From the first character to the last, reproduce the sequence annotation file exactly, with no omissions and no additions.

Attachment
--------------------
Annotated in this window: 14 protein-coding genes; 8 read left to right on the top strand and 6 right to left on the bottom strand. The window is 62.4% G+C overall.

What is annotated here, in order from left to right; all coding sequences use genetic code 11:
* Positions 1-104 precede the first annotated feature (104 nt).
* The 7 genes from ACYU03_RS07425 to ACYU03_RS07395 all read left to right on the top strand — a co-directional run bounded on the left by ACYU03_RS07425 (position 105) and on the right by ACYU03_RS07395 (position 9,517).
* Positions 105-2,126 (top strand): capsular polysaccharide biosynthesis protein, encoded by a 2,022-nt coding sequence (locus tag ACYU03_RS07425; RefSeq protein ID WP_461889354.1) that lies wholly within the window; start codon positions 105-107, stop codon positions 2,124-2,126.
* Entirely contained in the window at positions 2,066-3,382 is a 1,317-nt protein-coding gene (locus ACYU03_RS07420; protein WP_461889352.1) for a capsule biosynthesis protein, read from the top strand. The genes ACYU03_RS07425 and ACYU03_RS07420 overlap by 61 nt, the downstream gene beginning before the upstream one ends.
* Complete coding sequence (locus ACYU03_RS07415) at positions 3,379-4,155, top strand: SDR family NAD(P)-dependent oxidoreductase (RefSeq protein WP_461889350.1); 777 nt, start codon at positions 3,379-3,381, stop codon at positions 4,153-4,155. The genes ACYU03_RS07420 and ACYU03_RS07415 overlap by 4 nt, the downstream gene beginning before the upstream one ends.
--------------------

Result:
Annotated in this window: 14 protein-coding genes; 8 read left to right on the top strand and 6 right to left on the bottom strand. The window is 62.4% G+C overall.

What is annotated here, in order from left to right; all coding sequences use genetic code 11:
* Positions 1-104 precede the first annotated feature (104 nt).
* The 7 genes from ACYU03_RS07425 to ACYU03_RS07395 all read left to right on the top strand — a co-directional run bounded on the left by ACYU03_RS07425 (position 105) and on the right by ACYU03_RS07395 (position 9,517).
* Positions 105-2,126 (top strand): capsular polysaccharide biosynthesis protein, encoded by a 2,022-nt coding sequence (locus tag ACYU03_RS07425; RefSeq protein ID WP_461889354.1) that lies wholly within the window; start codon positions 105-107, stop codon positions 2,124-2,126.
* Entirely contained in the window at positions 2,066-3,382 is a 1,317-nt protein-coding gene (locus ACYU03_RS07420; protein WP_461889352.1) for a capsule biosynthesis protein, read from the top strand. The genes ACYU03_RS07425 and ACYU03_RS07420 overlap by 61 nt, the downstream gene beginning before the upstream one ends.
* Complete coding sequence (locus ACYU03_RS07415) at positions 3,379-4,155, top strand: SDR family NAD(P)-dependent oxidoreductase (RefSeq protein WP_461889350.1); 777 nt, start codon at positions 3,379-3,381, stop codon at positions 4,153-4,155. The genes ACYU03_RS07420 and ACYU03_RS07415 overlap by 4 nt, the downstream gene beginning before the upstream one ends.